Whatever the industry, leaders share certain propensities. Take Sonic Automotive, for instance. “If you could see my office, you would see our attention to costs,” says Sonic CFO Theo Wright. He proudly occupies a small, sparsely furnished interior office on the mezzanine floor of a car dealership, one of 100 outlets that constitute the Charlotte, North Carolina, company. Over the three years covered in the survey, Sonic posted an average SG&A-to-sales of 9.11 percent, versus the industry average, 13.24 percent. Moreover, Sonic stayed just about even in three-year average cost-to-sales, down 1 basis point, while the industry added 180 basis points to average cost structure.

Compensation plans are tied to overall profit margins, Wright says. General managers of each dealership are paid a percentage of profits, and they receive additional compensation for annual increases to profitability. As business grows, Sonic sets higher profitability measures. Sonic watches SG&A closely and in great detail. Every dealership knows where it stands by expense category, and how it stacks up against other dealerships that Sonic operates. Because Sonic owns Ford dealers, General Motors dealers, and DaimlerChrysler dealers, managers on each site routinely compare their cost management with dealers of like vehicles. But Wright warns against draconian cost-cutting. “Our objective is not to minimize SG&A,” he says, “but to increase profitability.”

Slim Margins Motivate

Sonic’s pretax profit margin is only 3 percent. And nothing brings SG&A into focus like slim margins.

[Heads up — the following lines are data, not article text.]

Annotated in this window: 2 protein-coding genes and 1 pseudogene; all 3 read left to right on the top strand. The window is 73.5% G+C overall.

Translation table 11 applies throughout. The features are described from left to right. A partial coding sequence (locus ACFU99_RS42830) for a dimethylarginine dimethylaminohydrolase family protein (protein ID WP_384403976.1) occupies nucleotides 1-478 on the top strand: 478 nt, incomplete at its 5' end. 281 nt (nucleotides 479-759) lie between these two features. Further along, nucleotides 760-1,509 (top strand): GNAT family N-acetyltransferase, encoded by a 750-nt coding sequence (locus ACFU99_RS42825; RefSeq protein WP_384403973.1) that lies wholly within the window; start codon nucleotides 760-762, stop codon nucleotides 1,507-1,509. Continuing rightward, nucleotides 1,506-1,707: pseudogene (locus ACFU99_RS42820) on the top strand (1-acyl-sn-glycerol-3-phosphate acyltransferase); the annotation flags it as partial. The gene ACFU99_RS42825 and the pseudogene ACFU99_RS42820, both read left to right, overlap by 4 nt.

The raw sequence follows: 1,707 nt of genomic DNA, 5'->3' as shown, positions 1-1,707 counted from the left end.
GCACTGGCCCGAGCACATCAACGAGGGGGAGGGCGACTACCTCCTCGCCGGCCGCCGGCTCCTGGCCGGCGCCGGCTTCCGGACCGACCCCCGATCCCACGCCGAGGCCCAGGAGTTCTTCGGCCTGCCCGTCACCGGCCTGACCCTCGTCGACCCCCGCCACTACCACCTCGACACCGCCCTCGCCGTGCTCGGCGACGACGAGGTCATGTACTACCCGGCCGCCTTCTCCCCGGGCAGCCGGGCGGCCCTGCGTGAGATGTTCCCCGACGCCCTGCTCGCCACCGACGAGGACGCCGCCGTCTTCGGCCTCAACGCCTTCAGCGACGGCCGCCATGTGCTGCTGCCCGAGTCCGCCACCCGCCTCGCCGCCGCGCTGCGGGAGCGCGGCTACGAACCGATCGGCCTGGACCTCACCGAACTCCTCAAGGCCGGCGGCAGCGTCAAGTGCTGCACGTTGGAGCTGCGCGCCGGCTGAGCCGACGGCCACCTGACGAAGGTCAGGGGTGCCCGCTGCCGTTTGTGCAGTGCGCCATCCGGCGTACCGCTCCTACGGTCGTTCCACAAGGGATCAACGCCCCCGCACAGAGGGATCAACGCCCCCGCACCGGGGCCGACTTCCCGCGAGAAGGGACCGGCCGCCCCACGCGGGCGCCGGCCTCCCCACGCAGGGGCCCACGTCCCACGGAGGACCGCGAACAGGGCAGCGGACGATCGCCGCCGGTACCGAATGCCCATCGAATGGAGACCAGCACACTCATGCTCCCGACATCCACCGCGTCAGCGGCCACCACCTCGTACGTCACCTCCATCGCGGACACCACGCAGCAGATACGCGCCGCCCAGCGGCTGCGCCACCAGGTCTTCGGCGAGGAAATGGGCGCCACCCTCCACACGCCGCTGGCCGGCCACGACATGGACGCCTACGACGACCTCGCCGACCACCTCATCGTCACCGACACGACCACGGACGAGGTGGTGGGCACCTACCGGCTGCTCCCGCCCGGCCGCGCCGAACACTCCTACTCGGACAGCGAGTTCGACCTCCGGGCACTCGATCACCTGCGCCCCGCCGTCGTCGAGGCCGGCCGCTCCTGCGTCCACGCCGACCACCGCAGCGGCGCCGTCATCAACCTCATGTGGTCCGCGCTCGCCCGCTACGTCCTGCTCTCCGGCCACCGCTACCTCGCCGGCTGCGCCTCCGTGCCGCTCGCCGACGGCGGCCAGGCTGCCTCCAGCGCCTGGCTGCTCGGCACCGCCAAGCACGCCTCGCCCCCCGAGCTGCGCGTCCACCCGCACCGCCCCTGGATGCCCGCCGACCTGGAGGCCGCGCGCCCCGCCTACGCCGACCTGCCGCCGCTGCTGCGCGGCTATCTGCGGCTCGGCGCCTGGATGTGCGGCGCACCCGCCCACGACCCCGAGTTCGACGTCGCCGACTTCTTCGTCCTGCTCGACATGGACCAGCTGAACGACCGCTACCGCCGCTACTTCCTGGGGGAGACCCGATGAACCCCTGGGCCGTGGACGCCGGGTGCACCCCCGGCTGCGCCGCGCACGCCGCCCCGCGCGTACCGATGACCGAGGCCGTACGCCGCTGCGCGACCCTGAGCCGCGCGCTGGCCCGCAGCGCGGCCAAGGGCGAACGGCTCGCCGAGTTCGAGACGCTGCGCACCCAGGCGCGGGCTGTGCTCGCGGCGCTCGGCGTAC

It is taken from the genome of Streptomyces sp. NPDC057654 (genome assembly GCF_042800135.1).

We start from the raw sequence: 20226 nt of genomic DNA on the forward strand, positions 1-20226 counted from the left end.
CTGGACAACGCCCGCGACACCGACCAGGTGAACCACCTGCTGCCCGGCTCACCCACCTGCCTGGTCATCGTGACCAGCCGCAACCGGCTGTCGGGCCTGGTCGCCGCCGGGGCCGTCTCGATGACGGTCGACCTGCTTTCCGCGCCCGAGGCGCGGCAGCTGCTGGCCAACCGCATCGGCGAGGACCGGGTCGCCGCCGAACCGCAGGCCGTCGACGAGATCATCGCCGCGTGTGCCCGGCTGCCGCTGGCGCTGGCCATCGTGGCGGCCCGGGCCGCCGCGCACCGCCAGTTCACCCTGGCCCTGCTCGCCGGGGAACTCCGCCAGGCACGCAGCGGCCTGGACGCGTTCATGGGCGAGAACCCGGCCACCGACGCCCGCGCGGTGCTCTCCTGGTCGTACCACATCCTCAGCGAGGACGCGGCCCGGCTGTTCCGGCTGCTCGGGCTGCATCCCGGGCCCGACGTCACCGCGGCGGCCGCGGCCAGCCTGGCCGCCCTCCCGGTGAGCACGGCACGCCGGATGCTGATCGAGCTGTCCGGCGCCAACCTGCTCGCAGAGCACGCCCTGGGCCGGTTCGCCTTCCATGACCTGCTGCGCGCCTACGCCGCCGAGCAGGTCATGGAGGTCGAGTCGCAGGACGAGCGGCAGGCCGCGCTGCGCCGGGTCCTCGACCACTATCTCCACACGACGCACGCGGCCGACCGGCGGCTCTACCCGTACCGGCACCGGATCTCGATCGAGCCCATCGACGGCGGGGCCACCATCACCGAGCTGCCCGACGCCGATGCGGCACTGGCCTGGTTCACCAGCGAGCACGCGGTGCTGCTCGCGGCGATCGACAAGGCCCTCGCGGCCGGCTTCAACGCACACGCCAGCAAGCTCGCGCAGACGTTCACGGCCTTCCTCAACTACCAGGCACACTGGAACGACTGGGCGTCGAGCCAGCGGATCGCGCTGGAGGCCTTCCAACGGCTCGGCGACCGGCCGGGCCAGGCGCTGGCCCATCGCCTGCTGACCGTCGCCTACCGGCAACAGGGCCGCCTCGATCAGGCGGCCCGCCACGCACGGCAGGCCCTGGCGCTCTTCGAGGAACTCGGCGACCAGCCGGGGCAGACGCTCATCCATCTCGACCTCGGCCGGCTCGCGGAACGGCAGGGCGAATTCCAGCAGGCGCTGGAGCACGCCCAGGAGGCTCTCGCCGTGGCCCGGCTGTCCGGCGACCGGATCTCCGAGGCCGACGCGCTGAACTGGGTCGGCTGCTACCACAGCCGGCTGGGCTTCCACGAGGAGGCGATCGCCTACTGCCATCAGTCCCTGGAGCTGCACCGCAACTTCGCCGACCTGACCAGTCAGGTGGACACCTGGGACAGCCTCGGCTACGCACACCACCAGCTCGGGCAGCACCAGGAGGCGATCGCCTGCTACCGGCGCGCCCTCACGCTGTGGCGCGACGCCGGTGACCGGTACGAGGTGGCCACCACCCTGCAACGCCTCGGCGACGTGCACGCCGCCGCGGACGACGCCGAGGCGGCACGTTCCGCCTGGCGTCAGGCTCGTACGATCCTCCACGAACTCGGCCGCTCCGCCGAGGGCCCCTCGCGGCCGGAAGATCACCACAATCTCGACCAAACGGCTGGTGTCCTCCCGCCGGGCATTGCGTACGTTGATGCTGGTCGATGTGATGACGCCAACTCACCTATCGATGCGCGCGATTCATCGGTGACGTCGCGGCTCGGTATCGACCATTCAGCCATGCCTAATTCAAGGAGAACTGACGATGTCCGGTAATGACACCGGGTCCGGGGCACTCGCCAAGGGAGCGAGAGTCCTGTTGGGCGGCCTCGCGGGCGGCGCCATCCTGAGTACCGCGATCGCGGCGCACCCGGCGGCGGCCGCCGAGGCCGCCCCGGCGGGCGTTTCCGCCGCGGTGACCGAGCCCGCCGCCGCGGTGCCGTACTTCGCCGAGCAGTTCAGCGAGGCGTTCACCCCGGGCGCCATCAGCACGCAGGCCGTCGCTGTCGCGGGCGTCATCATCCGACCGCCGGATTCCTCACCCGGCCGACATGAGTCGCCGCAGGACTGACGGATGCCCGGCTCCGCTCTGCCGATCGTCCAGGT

It’s a motivator shared by many of the top SG&A performers. “When you have very narrow margins,” says CFO Jerry Walton, of Lowell, Arkansas, truck operator J.B. Hunt, “pennies count.” There are 60,000 truckers in the United States willing to haul freight, and competition is fierce. Without a 5 percent margin overall, says Walton, a trucking company cannot afford to replenish its assets. “Every member of management, all our operating people, and most salaried employees are paid a bonus based on the operating ratio,” Walton says.

To compute its operating ratio, J.B. Hunt divides all expenses other than interest and taxes by revenues. Expense budgets are set each year on a monthly basis, and one member of the staff assumes responsibility for each specific expense category. Besides encouraging operating managers to keep tight lids on the expenses they oversee, the arrangement creates incentives to work as a team toward lowering costs. If office supplies are lean, for instance, but travel and entertainment gets out of hand, all bonuses are affected.